• Ana Sofia Valdes

End of the Fourth Trimester!

Max is now 3 months old, and I don't know where the time went. In the past week or so, I feel he has doubled his e, I feel as if he grows every time I close my eyes for a second, and it is one of the scariest things I have ever experienced.


It also doesn't help that everyone keeps telling me just how much he has changed and grown. They mean well, but I feel they are rubbing it in my face. Just the other day, I put him down for the night, and when I came to check on him a couple of hours later, I swear his hand had grown. I know I should be happy that he is growing and impressed with the power of my body. After all, I alone produce everything he needs to function and become strong and healthy. Still, I'm just scared of how fast it's happening.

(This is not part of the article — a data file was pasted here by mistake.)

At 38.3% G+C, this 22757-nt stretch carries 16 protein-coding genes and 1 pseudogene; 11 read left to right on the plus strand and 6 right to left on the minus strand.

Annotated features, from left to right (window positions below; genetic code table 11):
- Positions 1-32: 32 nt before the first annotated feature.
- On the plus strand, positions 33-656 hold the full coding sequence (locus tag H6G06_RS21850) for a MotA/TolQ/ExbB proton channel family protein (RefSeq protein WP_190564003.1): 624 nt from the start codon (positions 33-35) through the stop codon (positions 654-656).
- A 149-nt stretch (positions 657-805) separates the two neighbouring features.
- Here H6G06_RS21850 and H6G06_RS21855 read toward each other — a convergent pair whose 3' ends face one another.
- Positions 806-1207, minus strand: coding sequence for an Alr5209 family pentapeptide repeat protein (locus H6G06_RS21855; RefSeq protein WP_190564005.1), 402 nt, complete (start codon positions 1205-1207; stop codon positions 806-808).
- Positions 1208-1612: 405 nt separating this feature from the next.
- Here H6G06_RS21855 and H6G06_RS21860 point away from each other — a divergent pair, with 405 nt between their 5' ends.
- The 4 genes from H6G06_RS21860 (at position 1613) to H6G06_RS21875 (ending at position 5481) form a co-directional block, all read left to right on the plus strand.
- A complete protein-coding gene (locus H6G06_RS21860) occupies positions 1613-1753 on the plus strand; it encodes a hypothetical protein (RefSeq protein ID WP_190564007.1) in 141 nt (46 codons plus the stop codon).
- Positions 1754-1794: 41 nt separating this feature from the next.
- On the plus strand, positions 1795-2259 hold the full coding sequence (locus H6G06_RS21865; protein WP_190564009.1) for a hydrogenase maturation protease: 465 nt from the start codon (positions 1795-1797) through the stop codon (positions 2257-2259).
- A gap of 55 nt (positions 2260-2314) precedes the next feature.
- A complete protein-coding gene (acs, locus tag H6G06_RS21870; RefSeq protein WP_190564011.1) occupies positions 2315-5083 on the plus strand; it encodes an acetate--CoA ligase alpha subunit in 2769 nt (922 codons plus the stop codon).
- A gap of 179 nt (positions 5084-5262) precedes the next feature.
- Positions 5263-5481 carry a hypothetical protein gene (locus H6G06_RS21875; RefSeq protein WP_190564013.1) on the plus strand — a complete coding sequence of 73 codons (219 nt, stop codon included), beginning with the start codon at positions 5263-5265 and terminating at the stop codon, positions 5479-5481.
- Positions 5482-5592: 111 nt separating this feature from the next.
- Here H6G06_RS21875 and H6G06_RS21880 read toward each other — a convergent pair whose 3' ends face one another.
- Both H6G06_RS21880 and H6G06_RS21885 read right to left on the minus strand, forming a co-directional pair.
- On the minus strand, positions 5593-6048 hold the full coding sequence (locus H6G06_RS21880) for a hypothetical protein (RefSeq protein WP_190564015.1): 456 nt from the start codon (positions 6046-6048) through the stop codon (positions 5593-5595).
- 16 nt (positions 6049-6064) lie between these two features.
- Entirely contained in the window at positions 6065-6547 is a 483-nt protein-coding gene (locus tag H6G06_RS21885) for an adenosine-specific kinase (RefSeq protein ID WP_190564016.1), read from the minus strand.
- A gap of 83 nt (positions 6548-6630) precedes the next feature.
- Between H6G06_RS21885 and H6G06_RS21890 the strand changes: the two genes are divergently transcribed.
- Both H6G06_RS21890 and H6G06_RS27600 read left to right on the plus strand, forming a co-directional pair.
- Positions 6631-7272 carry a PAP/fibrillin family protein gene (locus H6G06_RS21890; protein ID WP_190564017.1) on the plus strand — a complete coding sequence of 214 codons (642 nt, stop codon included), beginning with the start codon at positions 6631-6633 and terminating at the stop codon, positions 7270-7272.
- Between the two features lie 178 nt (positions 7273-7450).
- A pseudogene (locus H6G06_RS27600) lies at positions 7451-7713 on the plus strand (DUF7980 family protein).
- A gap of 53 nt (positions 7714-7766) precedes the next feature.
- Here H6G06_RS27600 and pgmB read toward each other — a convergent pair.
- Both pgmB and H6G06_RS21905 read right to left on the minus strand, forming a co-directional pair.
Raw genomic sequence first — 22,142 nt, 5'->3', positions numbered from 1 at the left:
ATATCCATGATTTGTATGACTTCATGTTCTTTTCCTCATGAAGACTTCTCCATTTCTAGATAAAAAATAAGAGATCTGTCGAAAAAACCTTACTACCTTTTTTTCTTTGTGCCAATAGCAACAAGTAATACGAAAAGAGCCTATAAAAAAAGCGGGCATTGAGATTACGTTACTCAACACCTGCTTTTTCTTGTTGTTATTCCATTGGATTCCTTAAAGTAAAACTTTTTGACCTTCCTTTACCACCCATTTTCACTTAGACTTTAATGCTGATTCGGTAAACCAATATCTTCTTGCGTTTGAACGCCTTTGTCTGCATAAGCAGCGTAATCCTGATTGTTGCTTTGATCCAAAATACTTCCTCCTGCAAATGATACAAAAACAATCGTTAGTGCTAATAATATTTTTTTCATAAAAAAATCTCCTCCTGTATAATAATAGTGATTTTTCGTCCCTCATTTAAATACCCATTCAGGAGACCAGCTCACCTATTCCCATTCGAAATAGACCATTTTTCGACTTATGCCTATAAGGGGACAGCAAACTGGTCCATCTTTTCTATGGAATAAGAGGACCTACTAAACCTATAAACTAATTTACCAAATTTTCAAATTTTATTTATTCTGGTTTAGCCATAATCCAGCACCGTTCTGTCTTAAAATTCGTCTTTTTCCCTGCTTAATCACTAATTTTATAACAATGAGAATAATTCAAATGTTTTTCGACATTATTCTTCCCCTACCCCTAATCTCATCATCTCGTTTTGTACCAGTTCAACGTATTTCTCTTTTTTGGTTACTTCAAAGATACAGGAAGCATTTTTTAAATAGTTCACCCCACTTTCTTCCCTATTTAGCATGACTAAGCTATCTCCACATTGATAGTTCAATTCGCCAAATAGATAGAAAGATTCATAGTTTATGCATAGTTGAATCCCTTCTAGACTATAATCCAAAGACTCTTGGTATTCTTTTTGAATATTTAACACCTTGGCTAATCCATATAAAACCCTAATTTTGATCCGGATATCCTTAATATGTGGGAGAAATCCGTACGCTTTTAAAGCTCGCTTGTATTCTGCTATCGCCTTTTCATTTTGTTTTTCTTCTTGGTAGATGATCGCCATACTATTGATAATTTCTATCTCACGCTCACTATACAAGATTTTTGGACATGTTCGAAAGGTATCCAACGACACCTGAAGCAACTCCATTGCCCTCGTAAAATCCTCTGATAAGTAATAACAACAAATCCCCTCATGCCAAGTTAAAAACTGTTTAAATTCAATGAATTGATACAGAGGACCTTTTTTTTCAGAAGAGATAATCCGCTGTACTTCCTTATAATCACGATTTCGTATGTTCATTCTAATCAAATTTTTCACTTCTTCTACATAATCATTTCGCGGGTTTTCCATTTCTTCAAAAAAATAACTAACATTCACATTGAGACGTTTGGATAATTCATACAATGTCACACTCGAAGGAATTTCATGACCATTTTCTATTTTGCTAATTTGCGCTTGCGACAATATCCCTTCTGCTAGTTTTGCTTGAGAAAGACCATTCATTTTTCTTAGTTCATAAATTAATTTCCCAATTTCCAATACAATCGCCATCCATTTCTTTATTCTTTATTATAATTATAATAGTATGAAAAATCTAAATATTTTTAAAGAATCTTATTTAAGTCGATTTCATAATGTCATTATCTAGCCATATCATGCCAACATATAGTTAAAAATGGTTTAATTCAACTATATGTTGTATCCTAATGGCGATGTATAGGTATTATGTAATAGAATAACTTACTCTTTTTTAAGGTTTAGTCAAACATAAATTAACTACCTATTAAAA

I'm scared of him not needing me anymore. As with everything in motherhood, I find myself in contradiction because I want to raise him to be very independent. Still, I wish that he would last a little longer like this, where he fits perfectly on my chest. His weight is enough that I feel him but not so much that my arms get tired of holding him, awake enough that he can see me and make adorable noises but mostly sleepy so I can hold him for hours.


When talking about this with my husband, he does not understand. For him, as probably for most men, the first weeks and months tend to be scarier, a tiny baby is just too fragile, and so they enjoy more when they start interacting and actually being able to play or "do things."


I have the feeling and fear that for me, this will always be the best stage. (Update 6 months later: every stage has its beauty, and I love every part of it, but yes, those first weeks are extraordinary and will always be close to my heart. It stops happening from one day to another, so enjoy it while you can!)